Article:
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Hayes v. Social Security Administration, Commissioner

United States District Court, N.D. Alabama, Middle Division

September 28, 2017




         The plaintiff, Christy Diane Hayes, appeals from the decision of the Commissioner of the Social Security Administration ("Commissioner") denying her application for Social Security Income. (Doc. 1). Ms. Hayes timely pursued and exhausted her administrative remedies, and the decision of the Commissioner is ripe for review pursuant to 42 U.S.C. §§ 405(g), 1383(c)(3). The parties have consented to magistrate judge jurisdiction pursuant to 28 U.S.C. § 636(c). (Doc. 15). For the reasons that follow, the Commissioner's decision is due to be remanded.


         Ms. Hayes initially applied for benefits on August 25, 2009. (R. 70). After her application was denied, Ms. Hayes requested a hearing before an Administrative Law Judge ("ALJ"), which was held on May 12, 2011. (R. 20). The ALJ found Ms. Hayes was not disabled, and after the Appeals Council denied review, Ms. Hayes appealed in this district in a case styled as Hayes v. Colvin, No. 12-0809-VEH (N.D. Ala. filed Mar. 13, 2012). U.S. District Judge Virginia Hopkins remanded the Commissioner's decision for further proceedings, holding both the Appeals Council and the ALJ failed to properly consider the opinion of Ms. Hayes's treating psychiatrist. Id.; (See R. 441-466). Following remand, a new hearing was held, after which the ALJ denied disability benefits on July 7, 2015. (R. 335-344). The Appeals Council denied review, and Ms. Hayes timely filed the instant appeal.

         Ms. Hayes was thirty-three years old on the date of her original application and thirty-nine years old at the time of the ALJ's decision now under review; she has a high school education. (See R. 343-44). Ms. Hayes has no relevant past work experience. (R. 26, 343). Ms. Hayes originally claimed she became disabled on August 25, 2009, due to diabetes mellitus, asthma, and "nerves." (R. 134).

         When evaluating the disability of individuals over the age of eighteen, the regulations prescribe a five-step sequential evaluation process. See 20 C.F.R. §§ 404.1520, 416.920; Doughty v. Apfel, 245 F.3d 1274, 1278 (11th Cir. 2001). The first step requires a determination of whether the claimant is performing substantial gainful activity ("SGA"). 20 C.F.R. § 404.1520(a)(4)(i). If the claimant is engaged in substantial gainful activity, he or she is not disabled and the evaluation stops. Id. If the claimant is not engaged in substantial gainful activity, the Commissioner proceeds to consider the combined effects of all the claimant's physical and mental impairments. 20 C.F.R. §§ 404.1520(a)(4)(ii), 416.920(a)(4)(ii). These impairments must be severe and must meet durational requirements before a claimant will be found disabled. Id. The decision depends on the medical evidence in the record. See Hart v. Finch, 440 F.2d 1340, 1341 (5th Cir. 1971). If the claimant's impairments are not severe, the analysis stops. 20 C.F.R. §§ 404.1520(a)(4)(ii), 416.920(a)(4)(ii). Otherwise, the analysis continues to step three, at which the Commissioner determines whether the claimant's impairments meet the severity of an impairment listed in 20 C.F.R. Part 404, Subpart P, Appendix 1. 20 C.F.R. §§ 404.1520(a)(4)(iii), 416.920(a)(4)(iii). If the impairments fall within this category, the claimant will be found disabled without further consideration. Id. If the impairments do not fall within the listings, the Commissioner determines the claimant's residual functional capacity ("RFC"). 20 C.F.R. §§ 404.1520(e), 416.920(e).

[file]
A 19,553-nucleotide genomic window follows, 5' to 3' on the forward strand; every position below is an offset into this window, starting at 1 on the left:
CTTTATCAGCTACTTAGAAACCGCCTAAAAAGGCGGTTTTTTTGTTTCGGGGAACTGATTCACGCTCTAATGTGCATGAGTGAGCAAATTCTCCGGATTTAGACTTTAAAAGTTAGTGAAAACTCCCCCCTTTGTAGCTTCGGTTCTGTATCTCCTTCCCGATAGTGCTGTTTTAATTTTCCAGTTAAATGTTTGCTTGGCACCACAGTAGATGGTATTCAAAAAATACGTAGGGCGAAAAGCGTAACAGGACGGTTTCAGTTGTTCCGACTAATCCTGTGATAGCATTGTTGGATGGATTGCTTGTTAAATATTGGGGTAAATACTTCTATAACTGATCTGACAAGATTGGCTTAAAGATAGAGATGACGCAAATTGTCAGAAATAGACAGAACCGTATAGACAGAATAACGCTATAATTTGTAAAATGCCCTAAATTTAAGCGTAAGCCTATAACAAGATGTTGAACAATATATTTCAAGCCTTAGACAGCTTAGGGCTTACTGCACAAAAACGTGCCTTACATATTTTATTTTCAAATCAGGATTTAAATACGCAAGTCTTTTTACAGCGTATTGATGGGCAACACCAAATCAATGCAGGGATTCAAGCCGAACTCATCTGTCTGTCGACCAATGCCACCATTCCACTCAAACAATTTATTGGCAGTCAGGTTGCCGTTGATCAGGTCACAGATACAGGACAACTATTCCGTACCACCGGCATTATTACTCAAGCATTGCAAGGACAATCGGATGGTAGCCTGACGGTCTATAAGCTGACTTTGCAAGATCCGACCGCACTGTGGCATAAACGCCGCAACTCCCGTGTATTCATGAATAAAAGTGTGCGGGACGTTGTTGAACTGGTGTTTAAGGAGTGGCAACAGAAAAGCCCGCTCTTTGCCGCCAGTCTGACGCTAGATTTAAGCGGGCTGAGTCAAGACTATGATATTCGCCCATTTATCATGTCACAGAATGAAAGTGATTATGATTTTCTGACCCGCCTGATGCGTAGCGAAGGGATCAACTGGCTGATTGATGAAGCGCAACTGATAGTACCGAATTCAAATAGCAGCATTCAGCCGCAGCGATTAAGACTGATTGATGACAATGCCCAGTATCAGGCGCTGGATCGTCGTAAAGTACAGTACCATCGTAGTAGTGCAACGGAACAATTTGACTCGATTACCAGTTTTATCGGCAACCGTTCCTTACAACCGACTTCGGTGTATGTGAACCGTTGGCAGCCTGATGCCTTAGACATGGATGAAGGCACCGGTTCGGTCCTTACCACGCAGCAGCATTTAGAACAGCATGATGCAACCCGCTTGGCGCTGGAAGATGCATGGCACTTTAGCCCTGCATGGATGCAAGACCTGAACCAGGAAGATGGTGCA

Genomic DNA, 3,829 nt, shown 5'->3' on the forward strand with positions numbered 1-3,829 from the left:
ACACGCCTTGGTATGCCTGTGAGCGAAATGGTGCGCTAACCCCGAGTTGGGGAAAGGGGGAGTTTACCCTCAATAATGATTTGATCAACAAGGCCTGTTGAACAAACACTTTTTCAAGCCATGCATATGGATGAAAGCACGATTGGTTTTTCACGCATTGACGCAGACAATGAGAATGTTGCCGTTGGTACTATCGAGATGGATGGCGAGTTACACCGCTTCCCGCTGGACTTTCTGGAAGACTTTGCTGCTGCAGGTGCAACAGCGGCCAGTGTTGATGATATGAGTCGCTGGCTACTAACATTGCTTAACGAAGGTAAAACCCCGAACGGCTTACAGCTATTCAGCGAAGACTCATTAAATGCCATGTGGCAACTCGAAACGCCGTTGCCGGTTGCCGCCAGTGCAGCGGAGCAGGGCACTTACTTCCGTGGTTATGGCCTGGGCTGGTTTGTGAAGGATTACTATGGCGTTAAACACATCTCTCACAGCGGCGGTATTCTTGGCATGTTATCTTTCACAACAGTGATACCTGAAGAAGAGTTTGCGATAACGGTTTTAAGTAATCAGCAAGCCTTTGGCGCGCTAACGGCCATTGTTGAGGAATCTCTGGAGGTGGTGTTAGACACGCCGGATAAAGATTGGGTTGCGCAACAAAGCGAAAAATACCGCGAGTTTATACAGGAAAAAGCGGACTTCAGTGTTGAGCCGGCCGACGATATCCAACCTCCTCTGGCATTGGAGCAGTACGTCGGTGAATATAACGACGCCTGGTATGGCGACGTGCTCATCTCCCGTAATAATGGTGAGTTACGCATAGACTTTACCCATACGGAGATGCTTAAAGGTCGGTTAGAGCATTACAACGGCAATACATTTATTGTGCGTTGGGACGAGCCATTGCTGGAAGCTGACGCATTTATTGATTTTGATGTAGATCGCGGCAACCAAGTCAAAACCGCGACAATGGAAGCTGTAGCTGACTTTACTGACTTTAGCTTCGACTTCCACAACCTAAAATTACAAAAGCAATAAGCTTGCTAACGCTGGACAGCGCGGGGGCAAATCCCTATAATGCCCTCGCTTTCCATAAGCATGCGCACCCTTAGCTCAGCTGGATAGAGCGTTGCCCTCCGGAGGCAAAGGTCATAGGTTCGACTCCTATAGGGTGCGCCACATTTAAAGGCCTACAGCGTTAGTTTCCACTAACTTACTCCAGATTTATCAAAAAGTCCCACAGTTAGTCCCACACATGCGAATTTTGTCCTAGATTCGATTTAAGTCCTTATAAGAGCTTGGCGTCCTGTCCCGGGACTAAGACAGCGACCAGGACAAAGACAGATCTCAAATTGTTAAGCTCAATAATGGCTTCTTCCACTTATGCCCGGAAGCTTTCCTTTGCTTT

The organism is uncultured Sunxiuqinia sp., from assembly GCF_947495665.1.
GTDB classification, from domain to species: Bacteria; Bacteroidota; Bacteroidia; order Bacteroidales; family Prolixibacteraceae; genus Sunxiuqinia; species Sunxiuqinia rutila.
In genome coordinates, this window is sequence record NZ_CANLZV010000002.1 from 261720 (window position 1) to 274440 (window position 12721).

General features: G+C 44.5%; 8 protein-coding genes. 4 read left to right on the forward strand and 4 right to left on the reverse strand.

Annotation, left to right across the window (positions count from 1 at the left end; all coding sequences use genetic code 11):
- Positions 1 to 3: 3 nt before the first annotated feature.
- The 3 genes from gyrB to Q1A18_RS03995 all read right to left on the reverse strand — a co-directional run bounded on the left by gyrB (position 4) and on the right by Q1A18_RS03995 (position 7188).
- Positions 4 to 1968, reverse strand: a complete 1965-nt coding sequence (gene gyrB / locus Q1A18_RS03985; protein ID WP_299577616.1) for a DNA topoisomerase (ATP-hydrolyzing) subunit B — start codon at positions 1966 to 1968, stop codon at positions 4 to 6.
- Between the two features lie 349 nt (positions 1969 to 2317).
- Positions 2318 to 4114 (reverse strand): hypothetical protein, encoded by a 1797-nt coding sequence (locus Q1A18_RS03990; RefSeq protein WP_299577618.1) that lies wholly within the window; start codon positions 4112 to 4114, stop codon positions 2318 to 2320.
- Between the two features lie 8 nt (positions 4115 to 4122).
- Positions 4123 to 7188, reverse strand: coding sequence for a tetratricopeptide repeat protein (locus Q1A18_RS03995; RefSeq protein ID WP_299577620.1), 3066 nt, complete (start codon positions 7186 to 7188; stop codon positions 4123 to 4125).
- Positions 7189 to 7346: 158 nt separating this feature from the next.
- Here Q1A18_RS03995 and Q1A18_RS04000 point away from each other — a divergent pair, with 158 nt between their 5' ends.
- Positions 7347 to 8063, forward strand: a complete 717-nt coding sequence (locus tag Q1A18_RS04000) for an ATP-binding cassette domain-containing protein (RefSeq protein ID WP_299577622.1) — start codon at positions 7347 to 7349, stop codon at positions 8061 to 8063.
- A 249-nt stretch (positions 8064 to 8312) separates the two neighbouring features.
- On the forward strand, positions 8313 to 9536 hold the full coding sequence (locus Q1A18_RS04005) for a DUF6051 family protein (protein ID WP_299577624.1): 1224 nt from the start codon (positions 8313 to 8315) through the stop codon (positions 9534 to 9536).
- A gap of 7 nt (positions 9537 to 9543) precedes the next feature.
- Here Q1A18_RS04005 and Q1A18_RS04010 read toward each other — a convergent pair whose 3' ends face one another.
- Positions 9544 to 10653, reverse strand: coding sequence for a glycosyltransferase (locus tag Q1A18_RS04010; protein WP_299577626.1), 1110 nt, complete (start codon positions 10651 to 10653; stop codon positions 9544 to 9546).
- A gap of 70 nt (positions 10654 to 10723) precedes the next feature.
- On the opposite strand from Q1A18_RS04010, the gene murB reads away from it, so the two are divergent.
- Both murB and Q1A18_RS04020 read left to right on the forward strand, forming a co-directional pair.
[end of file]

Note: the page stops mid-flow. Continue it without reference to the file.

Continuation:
At step four the Commissioner determines whether the impairments prevent the claimant from returning to past relevant work. 20 C.F.R. §§ 404.1520(a)(4)(iv), 416.920(a)(4)(iv). If the claimant is capable of performing past relevant work, he or she is not disabled, and the evaluation stops. Id. If the claimant cannot perform past relevant work, the analysis proceeds to the fifth step, at which the Commissioner considers the claimant's RFC, as well as the claimant's age, education, and past work experience, to determine whether he or she can perform other work. Id.; 20 C.F.R. §§ 404.1520(a)(4)(v), 416.920(a)(4)(v). If the claimant can do other work, he or she is not disabled. Id.